In The Car
Behind the Wheel
Getting the perfect driving position inside the Panamera Sport Turismo takes a matter of seconds with 18-way powered sports seats with memory package (a £1,053 option or 14-way powered as standard) and plenty of power adjustment to the steering wheel.
Then it’s just a case of sitting back and taking stock of all the technology at your disposal. The main focal point is the 12.3-inch touchscreen with haptic feel offering access to navigation and Apple CarPlay smartphone connectivity (no Android Auto). There is a digital DAB radio, a pitch perfect Bose surround sound system with 14 speakers, plus a head-up display which means you can keep a constant eye on your speed.
A smart digital readout display behind the steering wheel consists of one main rev counter dial and panels to the left and right that show the likes of sat nav directions, traffic sign recognition with speed warnings and lots more.
All the air con systems are controlled via their own panel which means less driver distraction and the all-round visibility is better than the standard Panamera although still not that great.
Space & Practicality
The Panamera Sport Turismo features Porsche’s standard 4+1 seat concept whereby four adults benefit from sublime comfort levels with a fifth space being available if needed.
A large powered tailgate and low loading edge make transporting heavy or awkwardly shaped items a breeze and the boot can swallow up to 418 litres of kit – a limit that increases to 1,287 litres with the rear seats dropped flat.
There is a glovebox that can be locked, central cubby bin, door pockets, front cup holders with an extra pair in the rear central armrest, seat back pockets and a retractable luggage compartment cover.
All Panamera hybrids have the same 17.9kWh battery, so charging times are the same. The car comes with all manner of charging cables and takes 4.8 hours on a 3.6 kW charge and 2.6 hours via a 7.2kW point.
The Panamera Turbo S E-Hybrid Sport Turismo will need quite large parking bay as it stretches 5,049mm in length and is 1,937mm wide, although the park assist system and reversing camera does help considerably.
The latest Panamera line-up costs from £70,750, but our range-topping test car in Sport Turismo guise and powered by the Turbo S E-Hybrid unit cost £142,280.
However, like most premium carmakers, there are numerous ways to add personalised touches and upgrades to the vehicle. As a result of the likes of a panoramic glass roof (£1,581), a sports exhaust system (£2,537), adaptive cruise control (£1,455) and soft-close doors (£545) the final bill climbed to £159,742. Even relatively minor add-ons such as a USB interface in the rear costs £125 or a leather key with key pouch £353. So, it would be fair to say there is nothing cheap about this car at all.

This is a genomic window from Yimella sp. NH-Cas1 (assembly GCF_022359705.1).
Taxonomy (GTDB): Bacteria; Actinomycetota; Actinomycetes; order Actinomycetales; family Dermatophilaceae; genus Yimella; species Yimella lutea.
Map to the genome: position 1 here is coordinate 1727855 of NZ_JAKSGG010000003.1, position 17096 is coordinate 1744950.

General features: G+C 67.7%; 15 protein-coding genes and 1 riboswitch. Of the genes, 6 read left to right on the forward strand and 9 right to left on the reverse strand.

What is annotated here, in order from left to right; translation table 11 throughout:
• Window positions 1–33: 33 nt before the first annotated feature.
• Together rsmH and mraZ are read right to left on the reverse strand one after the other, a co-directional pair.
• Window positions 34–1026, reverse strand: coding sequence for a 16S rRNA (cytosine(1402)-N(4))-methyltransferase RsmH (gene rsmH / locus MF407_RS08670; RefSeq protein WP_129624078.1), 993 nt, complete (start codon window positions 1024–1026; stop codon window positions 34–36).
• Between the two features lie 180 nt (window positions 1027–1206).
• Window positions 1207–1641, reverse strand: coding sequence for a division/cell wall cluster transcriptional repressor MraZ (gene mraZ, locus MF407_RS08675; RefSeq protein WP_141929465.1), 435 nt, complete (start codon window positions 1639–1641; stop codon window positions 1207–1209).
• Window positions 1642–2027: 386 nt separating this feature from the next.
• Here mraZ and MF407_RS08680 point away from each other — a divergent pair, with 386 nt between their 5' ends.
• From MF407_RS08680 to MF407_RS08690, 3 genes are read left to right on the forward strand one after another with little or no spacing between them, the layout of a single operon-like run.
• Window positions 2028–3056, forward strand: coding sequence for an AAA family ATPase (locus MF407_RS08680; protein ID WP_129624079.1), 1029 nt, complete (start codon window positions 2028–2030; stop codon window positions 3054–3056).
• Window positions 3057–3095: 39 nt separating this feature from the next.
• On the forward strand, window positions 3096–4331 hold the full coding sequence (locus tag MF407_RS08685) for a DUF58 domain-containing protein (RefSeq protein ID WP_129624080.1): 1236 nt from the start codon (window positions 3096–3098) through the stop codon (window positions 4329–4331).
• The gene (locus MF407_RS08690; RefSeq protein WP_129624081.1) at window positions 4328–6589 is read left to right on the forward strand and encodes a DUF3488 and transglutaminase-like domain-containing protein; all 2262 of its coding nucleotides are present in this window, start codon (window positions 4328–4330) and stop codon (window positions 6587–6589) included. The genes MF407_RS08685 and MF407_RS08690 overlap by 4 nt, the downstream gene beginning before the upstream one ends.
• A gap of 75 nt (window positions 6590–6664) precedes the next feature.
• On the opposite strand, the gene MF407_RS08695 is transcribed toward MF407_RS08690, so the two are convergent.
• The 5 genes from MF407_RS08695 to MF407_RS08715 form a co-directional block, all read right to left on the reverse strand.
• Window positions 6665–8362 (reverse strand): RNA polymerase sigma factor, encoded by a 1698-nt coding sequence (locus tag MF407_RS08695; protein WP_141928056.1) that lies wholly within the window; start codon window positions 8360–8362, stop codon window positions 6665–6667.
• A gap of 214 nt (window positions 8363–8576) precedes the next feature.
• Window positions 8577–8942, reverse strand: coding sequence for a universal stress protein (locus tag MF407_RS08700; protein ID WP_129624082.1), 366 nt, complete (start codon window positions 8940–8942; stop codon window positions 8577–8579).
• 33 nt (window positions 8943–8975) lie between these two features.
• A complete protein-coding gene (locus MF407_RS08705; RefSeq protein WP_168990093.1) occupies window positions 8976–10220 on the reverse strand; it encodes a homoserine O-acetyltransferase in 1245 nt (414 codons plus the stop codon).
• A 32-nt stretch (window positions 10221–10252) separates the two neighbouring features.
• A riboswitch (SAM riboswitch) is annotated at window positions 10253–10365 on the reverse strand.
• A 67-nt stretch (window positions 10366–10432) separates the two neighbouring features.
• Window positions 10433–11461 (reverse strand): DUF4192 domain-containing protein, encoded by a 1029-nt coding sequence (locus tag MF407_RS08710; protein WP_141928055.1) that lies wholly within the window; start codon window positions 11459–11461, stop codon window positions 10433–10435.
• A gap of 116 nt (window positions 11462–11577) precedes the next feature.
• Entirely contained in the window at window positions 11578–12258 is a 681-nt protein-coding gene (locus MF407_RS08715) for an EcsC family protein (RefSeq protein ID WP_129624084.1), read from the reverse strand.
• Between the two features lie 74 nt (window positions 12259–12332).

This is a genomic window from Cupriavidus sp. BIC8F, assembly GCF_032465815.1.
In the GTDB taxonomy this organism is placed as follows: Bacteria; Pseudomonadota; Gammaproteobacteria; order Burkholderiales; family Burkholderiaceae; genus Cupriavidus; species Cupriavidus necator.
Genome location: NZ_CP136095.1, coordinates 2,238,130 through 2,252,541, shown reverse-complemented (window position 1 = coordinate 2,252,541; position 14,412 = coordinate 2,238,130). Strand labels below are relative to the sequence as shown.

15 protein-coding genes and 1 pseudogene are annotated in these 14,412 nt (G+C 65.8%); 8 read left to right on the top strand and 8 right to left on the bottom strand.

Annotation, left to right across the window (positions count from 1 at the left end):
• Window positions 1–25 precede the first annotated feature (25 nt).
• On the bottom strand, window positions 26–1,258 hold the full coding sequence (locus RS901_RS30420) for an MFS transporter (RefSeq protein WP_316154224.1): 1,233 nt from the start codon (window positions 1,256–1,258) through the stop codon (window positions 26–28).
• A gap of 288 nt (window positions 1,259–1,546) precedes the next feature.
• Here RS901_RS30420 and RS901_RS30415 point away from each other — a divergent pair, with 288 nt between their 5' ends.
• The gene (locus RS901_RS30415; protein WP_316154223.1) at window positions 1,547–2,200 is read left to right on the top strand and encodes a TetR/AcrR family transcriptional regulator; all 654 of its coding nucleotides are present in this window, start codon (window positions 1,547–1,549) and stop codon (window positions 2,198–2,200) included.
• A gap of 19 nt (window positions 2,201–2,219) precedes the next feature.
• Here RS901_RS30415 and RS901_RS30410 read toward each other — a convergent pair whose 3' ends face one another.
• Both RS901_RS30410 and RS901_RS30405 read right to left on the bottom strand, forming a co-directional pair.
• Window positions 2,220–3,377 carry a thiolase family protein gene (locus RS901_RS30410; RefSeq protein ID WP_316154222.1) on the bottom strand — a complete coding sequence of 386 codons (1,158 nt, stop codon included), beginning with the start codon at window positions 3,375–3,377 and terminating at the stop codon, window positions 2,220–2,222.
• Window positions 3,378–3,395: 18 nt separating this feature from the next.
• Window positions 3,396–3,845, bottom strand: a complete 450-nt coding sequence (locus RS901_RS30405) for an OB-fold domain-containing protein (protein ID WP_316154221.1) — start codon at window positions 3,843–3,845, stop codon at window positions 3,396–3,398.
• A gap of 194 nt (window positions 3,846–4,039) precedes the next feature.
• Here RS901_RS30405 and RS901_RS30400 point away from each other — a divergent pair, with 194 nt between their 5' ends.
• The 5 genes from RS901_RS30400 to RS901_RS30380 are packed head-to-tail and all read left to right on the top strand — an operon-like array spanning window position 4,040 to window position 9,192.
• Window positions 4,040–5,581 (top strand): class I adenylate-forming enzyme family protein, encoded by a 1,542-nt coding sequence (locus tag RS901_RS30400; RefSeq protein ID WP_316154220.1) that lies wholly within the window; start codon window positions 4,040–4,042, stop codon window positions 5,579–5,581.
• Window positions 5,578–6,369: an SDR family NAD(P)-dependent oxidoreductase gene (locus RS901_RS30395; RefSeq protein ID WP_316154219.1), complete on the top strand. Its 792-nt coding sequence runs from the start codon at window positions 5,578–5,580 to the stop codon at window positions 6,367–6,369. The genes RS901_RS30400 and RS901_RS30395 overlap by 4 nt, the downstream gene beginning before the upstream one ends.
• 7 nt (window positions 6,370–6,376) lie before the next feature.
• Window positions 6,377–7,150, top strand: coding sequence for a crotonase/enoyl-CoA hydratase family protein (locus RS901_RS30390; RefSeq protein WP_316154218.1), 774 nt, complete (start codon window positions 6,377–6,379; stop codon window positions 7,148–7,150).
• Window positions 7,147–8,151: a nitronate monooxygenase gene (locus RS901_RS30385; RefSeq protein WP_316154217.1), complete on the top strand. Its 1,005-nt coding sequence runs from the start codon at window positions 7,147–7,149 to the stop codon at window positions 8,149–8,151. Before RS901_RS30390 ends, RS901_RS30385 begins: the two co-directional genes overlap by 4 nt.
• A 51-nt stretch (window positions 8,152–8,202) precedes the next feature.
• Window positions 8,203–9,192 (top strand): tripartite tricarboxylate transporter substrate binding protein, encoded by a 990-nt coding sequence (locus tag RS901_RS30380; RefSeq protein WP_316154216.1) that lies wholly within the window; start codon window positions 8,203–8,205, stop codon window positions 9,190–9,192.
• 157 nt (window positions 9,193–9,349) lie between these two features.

The plug-in E-Hybrid technology does result in quite an improvement in the running costs though with combined fuel efficiency of 97.4mpg (under WLTP testing) and carbon emissions from 65g/km.
This carbon emissions figure would result in a first year Vehicle Excise Duty (road tax) charge of just £25 which would increase to the standard rate of £155 after 12 months. But, there is more bad news as owners of vehicles with a list price above £40,000 pay an additional £325 for the first five years.
For company car drivers, the Benefit in Kind rating, which is also known as company car tax, would be 18 per cent.
The insurance group rating for the test car is 50.
Quality & Reliability
Porsche has an excellent reputation for designing technically advanced cars that are both dynamic to drive and reliable to own.
Crafted using the finest materials and upholstery, the Panamera looks and feels like it has been developed with longevity in mind. And all the switchgear also feels nice and solid.
It comes with Porsche’s three-year, unlimited mileage warranty for added peace of mind.
Safety & Security
The only Porsche models that have been tested for a Euro NCAP safety rating are the Macan, Cayenne and Taycan, but the Panamera boasts a wealth of kit to protect occupants and other road users, including plenty of advanced driver assistance systems.
Safety systems include Porsche Side Impact protection which comprises side impact protection to the doors along with thorax airbags integrated into the side bolster of each front seat. There is an active bonnet system and Isofix mounting systems for the rear outer seats - a front seat Isofix fixture costs an extra £134.
There is a traction management system with active all-wheel drive to keep you firmly planted on the road as well as automatic brake differential and anti-slip regulation.
Other systems include vehicle stability control, integrated chassis control, anti-lock brakes, lane keeping assist, park assist with reversing camera and our car featured adaptive cruise control as an optional extra costing £1,455
The Porsche Ceramic Composite Brake set-up comes as standard on this model to offer improved braking performance with shorter stopping distances even in poorer road conditions.
Remote central locking, an engine immobiliser and alarm system with radar-based interior surveillance offer added peace of mind.
If it’s a big luxury estate-like car you’re looking for with bags of power and handling on tap, then the Porsche Panamera Turbo S E-Hybrid in Sport Turismo guise could be the solution. It’s not cheap, but few quality things in life ever are.